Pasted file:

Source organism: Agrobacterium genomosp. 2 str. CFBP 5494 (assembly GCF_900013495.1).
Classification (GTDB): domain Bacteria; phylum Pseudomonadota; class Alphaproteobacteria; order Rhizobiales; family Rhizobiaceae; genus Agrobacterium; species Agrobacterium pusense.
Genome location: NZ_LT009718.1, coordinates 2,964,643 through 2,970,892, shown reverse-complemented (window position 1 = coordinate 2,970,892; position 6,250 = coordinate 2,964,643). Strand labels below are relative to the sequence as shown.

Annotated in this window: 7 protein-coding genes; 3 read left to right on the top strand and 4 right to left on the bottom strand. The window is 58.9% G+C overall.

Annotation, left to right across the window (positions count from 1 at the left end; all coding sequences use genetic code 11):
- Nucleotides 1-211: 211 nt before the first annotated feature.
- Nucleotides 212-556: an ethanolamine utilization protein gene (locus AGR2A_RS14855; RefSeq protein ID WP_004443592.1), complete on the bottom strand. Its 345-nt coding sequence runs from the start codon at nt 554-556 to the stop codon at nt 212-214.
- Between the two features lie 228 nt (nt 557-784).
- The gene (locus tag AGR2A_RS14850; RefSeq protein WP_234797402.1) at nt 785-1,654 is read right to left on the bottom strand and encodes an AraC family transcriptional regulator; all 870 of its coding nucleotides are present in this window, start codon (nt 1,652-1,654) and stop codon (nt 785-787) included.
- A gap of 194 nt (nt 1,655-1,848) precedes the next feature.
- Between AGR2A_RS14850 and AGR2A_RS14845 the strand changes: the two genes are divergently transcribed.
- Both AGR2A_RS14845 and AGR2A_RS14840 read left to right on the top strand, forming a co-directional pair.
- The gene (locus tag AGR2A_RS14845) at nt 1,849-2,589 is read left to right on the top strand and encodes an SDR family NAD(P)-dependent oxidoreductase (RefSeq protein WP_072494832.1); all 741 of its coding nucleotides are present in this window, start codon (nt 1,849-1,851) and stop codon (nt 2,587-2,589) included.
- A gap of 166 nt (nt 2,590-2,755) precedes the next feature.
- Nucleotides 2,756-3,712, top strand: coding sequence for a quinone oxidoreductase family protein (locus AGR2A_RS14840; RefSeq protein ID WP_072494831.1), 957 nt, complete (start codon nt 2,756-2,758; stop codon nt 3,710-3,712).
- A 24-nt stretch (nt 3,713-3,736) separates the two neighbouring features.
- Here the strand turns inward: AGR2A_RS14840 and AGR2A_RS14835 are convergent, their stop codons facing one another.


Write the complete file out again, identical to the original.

Source organism: Agrobacterium genomosp. 2 str. CFBP 5494 (assembly GCF_900013495.1).
Classification (GTDB): domain Bacteria; phylum Pseudomonadota; class Alphaproteobacteria; order Rhizobiales; family Rhizobiaceae; genus Agrobacterium; species Agrobacterium pusense.
Genome location: NZ_LT009718.1, coordinates 2,964,643 through 2,970,892, shown reverse-complemented (window position 1 = coordinate 2,970,892; position 6,250 = coordinate 2,964,643). Strand labels below are relative to the sequence as shown.

Annotated in this window: 7 protein-coding genes; 3 read left to right on the top strand and 4 right to left on the bottom strand. The window is 58.9% G+C overall.

Annotation, left to right across the window (positions count from 1 at the left end; all coding sequences use genetic code 11):
- Nucleotides 1-211: 211 nt before the first annotated feature.
- Nucleotides 212-556: an ethanolamine utilization protein gene (locus AGR2A_RS14855; RefSeq protein ID WP_004443592.1), complete on the bottom strand. Its 345-nt coding sequence runs from the start codon at nt 554-556 to the stop codon at nt 212-214.
- Between the two features lie 228 nt (nt 557-784).
- The gene (locus tag AGR2A_RS14850; RefSeq protein WP_234797402.1) at nt 785-1,654 is read right to left on the bottom strand and encodes an AraC family transcriptional regulator; all 870 of its coding nucleotides are present in this window, start codon (nt 1,652-1,654) and stop codon (nt 785-787) included.
- A gap of 194 nt (nt 1,655-1,848) precedes the next feature.
- Between AGR2A_RS14850 and AGR2A_RS14845 the strand changes: the two genes are divergently transcribed.
- Both AGR2A_RS14845 and AGR2A_RS14840 read left to right on the top strand, forming a co-directional pair.
- The gene (locus tag AGR2A_RS14845) at nt 1,849-2,589 is read left to right on the top strand and encodes an SDR family NAD(P)-dependent oxidoreductase (RefSeq protein WP_072494832.1); all 741 of its coding nucleotides are present in this window, start codon (nt 1,849-1,851) and stop codon (nt 2,587-2,589) included.
- A gap of 166 nt (nt 2,590-2,755) precedes the next feature.
- Nucleotides 2,756-3,712, top strand: coding sequence for a quinone oxidoreductase family protein (locus AGR2A_RS14840; RefSeq protein ID WP_072494831.1), 957 nt, complete (start codon nt 2,756-2,758; stop codon nt 3,710-3,712).
- A 24-nt stretch (nt 3,713-3,736) separates the two neighbouring features.
- Here the strand turns inward: AGR2A_RS14840 and AGR2A_RS14835 are convergent, their stop codons facing one another.